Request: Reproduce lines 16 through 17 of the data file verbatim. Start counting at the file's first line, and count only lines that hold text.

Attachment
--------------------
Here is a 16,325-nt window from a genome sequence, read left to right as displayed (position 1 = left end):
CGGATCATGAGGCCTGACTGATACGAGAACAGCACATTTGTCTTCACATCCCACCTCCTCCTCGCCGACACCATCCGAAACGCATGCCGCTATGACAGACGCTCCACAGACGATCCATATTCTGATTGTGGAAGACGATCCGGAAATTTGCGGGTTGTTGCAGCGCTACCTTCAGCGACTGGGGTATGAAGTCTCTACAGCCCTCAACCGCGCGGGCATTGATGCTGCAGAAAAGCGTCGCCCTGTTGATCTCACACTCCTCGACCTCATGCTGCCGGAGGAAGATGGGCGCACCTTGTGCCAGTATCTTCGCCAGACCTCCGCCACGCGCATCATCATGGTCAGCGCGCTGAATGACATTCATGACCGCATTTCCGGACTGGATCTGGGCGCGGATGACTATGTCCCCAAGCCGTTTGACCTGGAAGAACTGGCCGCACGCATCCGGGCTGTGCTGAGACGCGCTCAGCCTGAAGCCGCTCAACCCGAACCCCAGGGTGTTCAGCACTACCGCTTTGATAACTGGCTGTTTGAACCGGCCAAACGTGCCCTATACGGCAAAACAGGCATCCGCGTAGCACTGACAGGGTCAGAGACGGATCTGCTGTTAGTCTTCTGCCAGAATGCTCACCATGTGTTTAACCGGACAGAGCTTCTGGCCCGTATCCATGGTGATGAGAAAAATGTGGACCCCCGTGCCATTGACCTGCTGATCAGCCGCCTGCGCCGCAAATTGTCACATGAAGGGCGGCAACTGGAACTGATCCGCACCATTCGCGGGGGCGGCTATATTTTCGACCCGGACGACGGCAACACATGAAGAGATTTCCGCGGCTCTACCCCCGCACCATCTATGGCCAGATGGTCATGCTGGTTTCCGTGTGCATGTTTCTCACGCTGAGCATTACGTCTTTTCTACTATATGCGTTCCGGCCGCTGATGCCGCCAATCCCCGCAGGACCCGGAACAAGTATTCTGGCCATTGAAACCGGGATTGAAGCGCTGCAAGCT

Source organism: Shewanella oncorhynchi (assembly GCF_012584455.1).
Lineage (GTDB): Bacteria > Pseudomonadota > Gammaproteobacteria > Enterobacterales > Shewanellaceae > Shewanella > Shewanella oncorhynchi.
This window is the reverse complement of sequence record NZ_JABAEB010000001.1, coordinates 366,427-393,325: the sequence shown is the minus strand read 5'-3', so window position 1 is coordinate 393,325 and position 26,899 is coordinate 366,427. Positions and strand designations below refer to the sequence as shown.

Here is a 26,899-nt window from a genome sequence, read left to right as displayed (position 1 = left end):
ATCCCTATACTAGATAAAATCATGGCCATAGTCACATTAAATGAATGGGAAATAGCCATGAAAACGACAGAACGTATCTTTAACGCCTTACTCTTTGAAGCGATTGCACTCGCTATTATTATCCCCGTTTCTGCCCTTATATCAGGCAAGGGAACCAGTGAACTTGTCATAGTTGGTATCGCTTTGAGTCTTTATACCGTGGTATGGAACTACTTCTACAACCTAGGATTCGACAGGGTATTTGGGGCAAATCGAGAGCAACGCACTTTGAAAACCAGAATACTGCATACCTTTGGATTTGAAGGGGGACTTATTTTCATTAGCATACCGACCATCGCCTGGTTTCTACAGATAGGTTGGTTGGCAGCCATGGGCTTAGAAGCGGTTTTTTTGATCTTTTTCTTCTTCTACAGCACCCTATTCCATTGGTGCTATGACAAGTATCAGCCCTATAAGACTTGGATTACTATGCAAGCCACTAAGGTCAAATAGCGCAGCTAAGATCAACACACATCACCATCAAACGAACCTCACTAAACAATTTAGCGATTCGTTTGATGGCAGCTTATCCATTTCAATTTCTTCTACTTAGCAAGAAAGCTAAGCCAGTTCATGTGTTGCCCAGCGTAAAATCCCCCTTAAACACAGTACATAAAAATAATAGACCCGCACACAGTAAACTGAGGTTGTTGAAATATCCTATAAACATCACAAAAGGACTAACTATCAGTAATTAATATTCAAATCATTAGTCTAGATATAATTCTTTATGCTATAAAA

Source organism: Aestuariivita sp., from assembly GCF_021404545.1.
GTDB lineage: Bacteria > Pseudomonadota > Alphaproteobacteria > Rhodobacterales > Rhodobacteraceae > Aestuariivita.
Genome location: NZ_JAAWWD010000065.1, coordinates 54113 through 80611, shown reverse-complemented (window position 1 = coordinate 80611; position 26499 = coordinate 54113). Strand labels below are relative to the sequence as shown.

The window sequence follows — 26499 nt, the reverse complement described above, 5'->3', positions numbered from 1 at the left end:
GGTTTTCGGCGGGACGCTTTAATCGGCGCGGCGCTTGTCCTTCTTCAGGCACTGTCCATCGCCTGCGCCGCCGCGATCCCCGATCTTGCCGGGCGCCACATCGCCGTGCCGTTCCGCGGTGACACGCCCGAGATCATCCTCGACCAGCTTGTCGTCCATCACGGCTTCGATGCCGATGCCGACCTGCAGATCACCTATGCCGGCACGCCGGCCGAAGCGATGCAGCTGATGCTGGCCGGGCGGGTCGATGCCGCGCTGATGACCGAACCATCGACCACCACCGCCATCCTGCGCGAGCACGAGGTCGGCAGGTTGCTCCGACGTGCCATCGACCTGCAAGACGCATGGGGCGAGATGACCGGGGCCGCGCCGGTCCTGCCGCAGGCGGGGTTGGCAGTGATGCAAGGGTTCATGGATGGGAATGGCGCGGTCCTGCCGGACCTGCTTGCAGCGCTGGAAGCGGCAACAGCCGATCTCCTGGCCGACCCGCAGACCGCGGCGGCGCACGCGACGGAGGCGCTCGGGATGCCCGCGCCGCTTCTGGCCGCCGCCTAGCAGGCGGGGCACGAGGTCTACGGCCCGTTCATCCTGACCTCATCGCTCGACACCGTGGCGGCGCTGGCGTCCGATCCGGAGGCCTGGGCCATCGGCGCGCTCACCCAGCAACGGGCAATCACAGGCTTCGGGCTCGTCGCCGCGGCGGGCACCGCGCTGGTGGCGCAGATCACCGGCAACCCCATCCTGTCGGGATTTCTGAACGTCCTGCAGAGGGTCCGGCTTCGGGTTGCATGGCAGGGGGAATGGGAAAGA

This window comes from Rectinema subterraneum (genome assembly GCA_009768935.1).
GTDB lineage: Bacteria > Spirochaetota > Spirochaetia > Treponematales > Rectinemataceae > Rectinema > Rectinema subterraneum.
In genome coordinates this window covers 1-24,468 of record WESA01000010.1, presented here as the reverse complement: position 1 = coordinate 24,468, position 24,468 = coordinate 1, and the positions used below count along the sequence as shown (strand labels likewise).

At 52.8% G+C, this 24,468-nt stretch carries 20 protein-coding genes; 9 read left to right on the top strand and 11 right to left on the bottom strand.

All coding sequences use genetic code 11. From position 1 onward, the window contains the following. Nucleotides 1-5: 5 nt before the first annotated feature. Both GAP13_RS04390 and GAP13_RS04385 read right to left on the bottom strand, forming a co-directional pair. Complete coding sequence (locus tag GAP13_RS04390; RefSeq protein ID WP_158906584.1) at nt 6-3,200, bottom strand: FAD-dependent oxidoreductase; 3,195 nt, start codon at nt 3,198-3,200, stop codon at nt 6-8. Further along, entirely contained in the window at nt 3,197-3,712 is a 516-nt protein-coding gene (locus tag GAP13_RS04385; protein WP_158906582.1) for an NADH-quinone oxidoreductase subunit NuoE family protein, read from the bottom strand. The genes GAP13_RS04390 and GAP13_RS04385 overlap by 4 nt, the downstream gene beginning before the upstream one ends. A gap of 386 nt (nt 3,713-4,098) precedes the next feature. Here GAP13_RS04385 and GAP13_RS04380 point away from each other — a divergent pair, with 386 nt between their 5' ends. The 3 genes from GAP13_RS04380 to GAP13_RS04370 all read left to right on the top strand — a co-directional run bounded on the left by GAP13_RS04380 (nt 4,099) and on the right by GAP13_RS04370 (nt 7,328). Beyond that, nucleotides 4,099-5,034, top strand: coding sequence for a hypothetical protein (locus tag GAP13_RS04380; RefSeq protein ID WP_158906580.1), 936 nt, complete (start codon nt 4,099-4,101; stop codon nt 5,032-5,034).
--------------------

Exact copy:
At 52.8% G+C, this 24,468-nt stretch carries 20 protein-coding genes; 9 read left to right on the top strand and 11 right to left on the bottom strand.

All coding sequences use genetic code 11. From position 1 onward, the window contains the following. Nucleotides 1-5: 5 nt before the first annotated feature. Both GAP13_RS04390 and GAP13_RS04385 read right to left on the bottom strand, forming a co-directional pair. Complete coding sequence (locus tag GAP13_RS04390; RefSeq protein ID WP_158906584.1) at nt 6-3,200, bottom strand: FAD-dependent oxidoreductase; 3,195 nt, start codon at nt 3,198-3,200, stop codon at nt 6-8. Further along, entirely contained in the window at nt 3,197-3,712 is a 516-nt protein-coding gene (locus tag GAP13_RS04385; protein WP_158906582.1) for an NADH-quinone oxidoreductase subunit NuoE family protein, read from the bottom strand. The genes GAP13_RS04390 and GAP13_RS04385 overlap by 4 nt, the downstream gene beginning before the upstream one ends. A gap of 386 nt (nt 3,713-4,098) precedes the next feature. Here GAP13_RS04385 and GAP13_RS04380 point away from each other — a divergent pair, with 386 nt between their 5' ends. The 3 genes from GAP13_RS04380 to GAP13_RS04370 all read left to right on the top strand — a co-directional run bounded on the left by GAP13_RS04380 (nt 4,099) and on the right by GAP13_RS04370 (nt 7,328). Beyond that, nucleotides 4,099-5,034, top strand: coding sequence for a hypothetical protein (locus tag GAP13_RS04380; RefSeq protein ID WP_158906580.1), 936 nt, complete (start codon nt 4,099-4,101; stop codon nt 5,032-5,034).